You may have noticed that there are times when certain buttons, checkboxes or windows in a software or Microsoft Windows operating system itself gets disabled or grayed out and clicking on them will have no effect. This limitation is there on purpose and for reasons like restricting the functionality until the software is activated or as a safety measure that requires to complete a step before allowing you to proceed to the next. It could also be a restriction set by the administrator to prevent other people from tampering the system and changing the configurations.
Logically most of the time the buttons are disabled for a good reason but there are times when you really need them enabled. For example, unlike fully functional trial software, some software demo has their main functionality crippled and you don’t get to test them out until you pay for a valid license to activate the software. Or perhaps the LiveUpdate button on Symantec Endpoint Protection client has been disabled and you urgently need to pull the latest signature from the server to detect the latest threats. If you have a similar situation where you need to forcefully enable a disabled button, you can try any of the 6 tools listed below which we have successfully tested on Windows 7.1. Winabler
Winabler is a brilliant piece of tool that can enable the disabled objects such as buttons, checkboxes and even menus on a graphical user interface (GUI). Attempting to enable the grayed out buttons is easy as you only need to drag and drop the cross hair to the button that you want to enable. If you find an object that automatically disables after enabling it, you can tick on the checkbox “Repeatedly enable objects that continually disable themselves” below the crosshair. Another unique feature found in Winabler is the “menu capture and enabling”. Basically this function will capture all the menus on a window that Winabler can detect and then offers you to click on any of them regardless if they are enabled or disabled. Do take note that you should be clicking on the captured menu in Winabler instead of the source.
2. TurnItOn! / Enable!
Enable! previously known as TurnItOn! is a free and portable tool that offers slightly more control over the rest because it shows the lists of detected buttons and you can selectively choose to enable the disabled buttons. First you need to click and hold the “Drag me!” text, then drag and drop it to the disabled object. Then at the text, select the detected object that you want to enable followed by clicking the Enable! button. Other than just enable, you can also disable, show, activate and hide objects.
DM2 is actually a windows manager that allows you to manipulate opened windows such as putting it on top, minimizing to tray and etc. It supports custom plugins and by default it comes with one called WinEnable that simply enables disabled buttons and windows with a hotkey. Do note that it does not work right out of the box and requires assigning a hotkey to enable the command. Run DM2, double click on the DM2 tray icon at the notification area to bring up the settings and click on Hotkey. Click the Add button, set a hotkey and select “Toggle WinEnable module (Plugins)” from the command drop down menu. Click Save.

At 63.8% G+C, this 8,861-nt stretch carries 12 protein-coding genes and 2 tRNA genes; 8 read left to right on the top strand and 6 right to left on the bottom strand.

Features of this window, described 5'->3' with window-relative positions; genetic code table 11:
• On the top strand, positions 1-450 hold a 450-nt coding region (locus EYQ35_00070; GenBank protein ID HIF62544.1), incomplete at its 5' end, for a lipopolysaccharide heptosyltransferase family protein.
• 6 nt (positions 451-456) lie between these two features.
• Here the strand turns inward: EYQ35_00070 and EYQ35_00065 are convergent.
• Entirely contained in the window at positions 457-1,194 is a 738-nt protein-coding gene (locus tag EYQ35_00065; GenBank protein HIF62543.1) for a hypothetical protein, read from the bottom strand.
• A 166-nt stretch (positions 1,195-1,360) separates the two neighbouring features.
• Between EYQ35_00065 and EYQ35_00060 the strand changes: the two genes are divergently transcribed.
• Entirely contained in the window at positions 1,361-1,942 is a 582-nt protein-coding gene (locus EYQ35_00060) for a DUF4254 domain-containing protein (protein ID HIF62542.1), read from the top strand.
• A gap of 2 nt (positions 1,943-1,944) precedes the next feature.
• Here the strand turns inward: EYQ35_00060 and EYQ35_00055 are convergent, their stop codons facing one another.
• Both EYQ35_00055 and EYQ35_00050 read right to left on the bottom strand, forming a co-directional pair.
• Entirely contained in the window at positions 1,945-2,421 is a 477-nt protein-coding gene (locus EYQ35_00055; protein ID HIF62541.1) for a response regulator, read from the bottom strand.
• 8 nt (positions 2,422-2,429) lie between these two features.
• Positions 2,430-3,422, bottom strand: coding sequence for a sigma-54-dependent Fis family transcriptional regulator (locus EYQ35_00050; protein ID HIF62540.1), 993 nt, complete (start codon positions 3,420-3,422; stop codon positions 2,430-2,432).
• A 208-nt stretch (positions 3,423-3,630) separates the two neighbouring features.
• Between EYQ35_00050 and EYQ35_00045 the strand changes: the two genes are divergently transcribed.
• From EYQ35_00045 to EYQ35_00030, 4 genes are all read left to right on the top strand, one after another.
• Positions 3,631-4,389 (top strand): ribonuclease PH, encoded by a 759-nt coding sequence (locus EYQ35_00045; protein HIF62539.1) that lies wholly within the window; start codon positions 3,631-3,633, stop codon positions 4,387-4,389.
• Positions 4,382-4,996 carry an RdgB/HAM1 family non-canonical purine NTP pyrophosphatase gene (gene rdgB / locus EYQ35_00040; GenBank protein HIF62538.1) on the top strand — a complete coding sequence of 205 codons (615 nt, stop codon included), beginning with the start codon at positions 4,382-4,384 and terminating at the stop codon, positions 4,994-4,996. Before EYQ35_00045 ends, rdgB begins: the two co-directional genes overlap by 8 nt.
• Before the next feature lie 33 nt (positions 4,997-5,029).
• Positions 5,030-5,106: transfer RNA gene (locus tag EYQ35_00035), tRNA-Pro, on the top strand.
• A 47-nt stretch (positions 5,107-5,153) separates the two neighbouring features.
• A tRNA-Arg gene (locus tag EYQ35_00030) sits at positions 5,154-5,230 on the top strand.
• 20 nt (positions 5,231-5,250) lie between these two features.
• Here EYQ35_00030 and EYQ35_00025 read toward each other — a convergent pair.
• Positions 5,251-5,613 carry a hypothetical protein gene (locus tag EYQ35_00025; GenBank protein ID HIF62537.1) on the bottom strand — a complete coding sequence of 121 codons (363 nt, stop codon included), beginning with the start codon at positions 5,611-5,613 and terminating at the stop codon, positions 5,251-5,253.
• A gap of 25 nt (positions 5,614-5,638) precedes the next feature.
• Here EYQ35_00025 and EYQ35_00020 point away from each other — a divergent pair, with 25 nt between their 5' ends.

Whenever you want to enable a disable button, press the hotkey that you assigned earlier and you will notice an additional tray icon that looks like multiple windows loaded in the notification area. Move your mouse cursor to the grayed out button and click on it to enable it.
4. Windows Enabler
If you are looking for an easy to use object enabling tool that works by clicking a single button, Windows Enabler is one of such tool. Windows Enabler is probably one of the first program that is able to enable disabled buttons because it was released 10 years ago and surprisingly it still works under Windows 7! The archive comes with 4 files and all you need to do is run Windows Enable.exe file and double click on the tray icon. When you see word “On” added to the tray icon, you can now click on any disabled buttons to attempt to enable it. There is no graphical user interface nor configuration windows.
Enabler is a very small (60KB in file size) and simple tool that can be used to enable the disable Windows button with only a click of a mouse button. All you need to do is run the program and click the Enable button. The only drawback with such simple tool is you don’t know for sure whether it manage to detect the disabled button in the first place.
6. Daanav Enabler
Unlike all of the tools listed above, Daanav Enabler is a more up to date tool that is tested to work under Windows 8. To enable disabled windows, you can either click the “Enable Disabled” button or press the F6 key when your mouse cursor is hovered on the titlebar of the application window.
Although Daanav Enabler is new, our only gripe on this tool is it comes with an unnecessary installer when it is actually a very small program that is portable.
Editor’s Note: If you are eager to test the programs above but currently can’t think of where to find a disabled button, try running Windows Task Manager. Simultaneously press Ctrl+Shift+Esc to launch Windows Task Manager and click on the Users tab. Then click on your user name and you will see the “Send Message” button grayed out / disabled. You can now enabling the Send Message button with any of the 6 tools that we have mentioned and it should work. Do note that not all disabled or grayed out buttons, checkboxes, radios and etc can be enabled.